Since that first interaction, Hypno-Hustler has appeared in a few comics over the years including some alternate Marvel universes and surprisingly even showed up in more than one Spider-Man video game.
The earlier days of Spider-Man comics were a much more simple time. The foes Spidey went up against weren’t always written with, let’s go with, the most subtlety or nuance in terms of powers and back story. This was especially true with a Spider-Man villain named Frank Oliver. He was from Australia so, naturally, the comic writers gave him a power-set that wasn’t at all insulting or stereotypical.
Oh, we’re just kidding! Oliver was also known as the Kangaroo and had developed incredible leaping abilities due to having grown up with, you guessed it, a whole bunch of kangaroos.
This fine, young, Wrath of Khan-looking villain was later outfitted with some leap-enhancing air jet implants by nefarious Dr. Jonas Harrow. Harrow, as some may remember, is the same scientist responsible for another on-the-nose named villain, Hammerhead.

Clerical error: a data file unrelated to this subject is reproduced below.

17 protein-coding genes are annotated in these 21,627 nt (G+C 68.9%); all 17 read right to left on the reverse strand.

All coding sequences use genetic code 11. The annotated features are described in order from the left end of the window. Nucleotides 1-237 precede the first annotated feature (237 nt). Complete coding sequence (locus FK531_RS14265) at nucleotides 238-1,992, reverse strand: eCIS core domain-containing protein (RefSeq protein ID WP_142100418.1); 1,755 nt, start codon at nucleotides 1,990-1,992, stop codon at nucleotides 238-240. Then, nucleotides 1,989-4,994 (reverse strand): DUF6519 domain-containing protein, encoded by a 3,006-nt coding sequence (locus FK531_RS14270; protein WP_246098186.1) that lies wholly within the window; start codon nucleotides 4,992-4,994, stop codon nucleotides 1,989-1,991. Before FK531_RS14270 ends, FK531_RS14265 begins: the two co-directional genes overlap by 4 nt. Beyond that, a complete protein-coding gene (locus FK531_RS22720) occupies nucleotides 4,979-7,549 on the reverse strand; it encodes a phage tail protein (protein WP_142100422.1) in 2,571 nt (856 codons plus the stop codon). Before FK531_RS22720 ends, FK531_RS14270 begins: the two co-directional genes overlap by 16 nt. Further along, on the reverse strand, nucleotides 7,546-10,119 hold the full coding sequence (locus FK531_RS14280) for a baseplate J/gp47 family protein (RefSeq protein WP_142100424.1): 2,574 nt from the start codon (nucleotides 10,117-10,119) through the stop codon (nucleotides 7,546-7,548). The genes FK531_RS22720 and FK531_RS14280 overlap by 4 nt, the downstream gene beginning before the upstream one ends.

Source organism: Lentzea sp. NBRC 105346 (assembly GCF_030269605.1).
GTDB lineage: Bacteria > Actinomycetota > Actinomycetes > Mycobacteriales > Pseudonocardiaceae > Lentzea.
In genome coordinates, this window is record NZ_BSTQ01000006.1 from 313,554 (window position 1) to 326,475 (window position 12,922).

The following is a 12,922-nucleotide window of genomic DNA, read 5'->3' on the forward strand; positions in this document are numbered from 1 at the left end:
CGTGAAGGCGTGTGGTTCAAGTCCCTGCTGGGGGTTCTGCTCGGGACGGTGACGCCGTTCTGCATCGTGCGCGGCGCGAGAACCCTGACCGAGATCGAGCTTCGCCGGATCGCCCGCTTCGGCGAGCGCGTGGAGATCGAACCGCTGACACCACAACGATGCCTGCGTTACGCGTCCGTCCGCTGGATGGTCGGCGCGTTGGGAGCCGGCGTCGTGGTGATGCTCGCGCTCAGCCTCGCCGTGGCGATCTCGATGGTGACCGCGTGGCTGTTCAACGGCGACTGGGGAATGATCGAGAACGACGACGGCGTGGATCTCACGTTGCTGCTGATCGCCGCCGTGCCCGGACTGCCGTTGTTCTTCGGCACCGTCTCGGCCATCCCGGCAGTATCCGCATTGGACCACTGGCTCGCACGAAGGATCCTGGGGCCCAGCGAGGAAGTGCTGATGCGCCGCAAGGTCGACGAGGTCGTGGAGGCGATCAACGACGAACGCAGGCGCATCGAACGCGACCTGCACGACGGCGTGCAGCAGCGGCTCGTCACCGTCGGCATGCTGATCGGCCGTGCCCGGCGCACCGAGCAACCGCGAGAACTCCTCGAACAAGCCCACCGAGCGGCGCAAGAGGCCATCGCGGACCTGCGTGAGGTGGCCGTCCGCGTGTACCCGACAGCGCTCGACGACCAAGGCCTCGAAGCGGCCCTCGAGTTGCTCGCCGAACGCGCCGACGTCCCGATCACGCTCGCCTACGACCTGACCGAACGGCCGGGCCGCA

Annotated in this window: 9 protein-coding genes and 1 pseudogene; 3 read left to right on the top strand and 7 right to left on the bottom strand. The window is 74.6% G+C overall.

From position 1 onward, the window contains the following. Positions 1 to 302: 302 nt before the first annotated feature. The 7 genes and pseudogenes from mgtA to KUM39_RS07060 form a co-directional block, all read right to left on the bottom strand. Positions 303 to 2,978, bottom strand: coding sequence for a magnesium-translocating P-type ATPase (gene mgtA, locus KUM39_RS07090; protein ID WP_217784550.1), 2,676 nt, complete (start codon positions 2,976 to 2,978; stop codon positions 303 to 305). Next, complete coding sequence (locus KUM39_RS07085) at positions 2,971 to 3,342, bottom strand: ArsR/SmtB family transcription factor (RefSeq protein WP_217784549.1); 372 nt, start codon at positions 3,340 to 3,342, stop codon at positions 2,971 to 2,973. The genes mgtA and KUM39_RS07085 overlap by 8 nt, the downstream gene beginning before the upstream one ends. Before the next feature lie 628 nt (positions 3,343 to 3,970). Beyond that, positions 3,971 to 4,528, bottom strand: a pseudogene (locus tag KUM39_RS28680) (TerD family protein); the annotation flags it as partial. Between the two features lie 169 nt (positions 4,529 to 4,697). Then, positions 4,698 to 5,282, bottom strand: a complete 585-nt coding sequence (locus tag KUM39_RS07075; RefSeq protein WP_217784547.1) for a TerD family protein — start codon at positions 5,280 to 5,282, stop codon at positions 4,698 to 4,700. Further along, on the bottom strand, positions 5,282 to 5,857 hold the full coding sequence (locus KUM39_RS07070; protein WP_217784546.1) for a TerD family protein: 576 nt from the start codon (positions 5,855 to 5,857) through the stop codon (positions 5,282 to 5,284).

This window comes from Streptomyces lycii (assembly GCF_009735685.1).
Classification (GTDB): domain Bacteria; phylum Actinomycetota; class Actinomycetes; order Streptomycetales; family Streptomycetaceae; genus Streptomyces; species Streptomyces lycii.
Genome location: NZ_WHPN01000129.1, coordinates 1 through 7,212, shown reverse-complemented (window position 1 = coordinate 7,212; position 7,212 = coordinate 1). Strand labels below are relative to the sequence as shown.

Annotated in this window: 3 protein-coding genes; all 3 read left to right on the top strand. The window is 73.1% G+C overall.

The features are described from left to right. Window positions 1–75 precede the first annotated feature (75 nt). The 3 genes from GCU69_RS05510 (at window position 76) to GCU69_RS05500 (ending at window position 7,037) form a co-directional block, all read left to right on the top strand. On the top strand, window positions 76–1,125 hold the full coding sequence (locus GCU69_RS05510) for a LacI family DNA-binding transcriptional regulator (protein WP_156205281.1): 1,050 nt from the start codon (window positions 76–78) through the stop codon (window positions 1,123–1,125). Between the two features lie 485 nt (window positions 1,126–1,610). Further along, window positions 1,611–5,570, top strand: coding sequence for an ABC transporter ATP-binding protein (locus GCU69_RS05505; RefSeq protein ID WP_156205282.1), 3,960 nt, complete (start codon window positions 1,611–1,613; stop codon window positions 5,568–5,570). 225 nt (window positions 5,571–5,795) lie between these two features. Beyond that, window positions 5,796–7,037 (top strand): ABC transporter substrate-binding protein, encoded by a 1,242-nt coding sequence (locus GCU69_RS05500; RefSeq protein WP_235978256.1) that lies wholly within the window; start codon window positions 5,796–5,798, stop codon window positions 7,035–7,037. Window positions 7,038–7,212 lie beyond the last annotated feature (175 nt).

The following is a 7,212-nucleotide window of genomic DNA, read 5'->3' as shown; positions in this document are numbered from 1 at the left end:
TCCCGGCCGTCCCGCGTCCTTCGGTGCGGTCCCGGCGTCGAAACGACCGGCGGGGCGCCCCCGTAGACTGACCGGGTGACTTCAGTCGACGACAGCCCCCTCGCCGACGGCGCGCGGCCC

The Answer is one of the lamest names for, quite possibly, one of the cooler power-sets in the entire Marvel universe. Aaron Nicholson is a human mutate with the unique ability to “answer” any situation he’s in with either information or physical characteristics.
This means that – if posed a question or faced with an attacking opponent – Nicholson is able to answer the question or manifest a superhuman trait to counter it. These “answers” have appeared as superhuman strength, durability, speed, flight, senses, and the ability to create force fields.
With these powers, Answer has proven himself in battle against Spider-Man and a number of other super-powered foes over the years and, for a time, was a valued asset to Wilson Fisk’s criminal empire.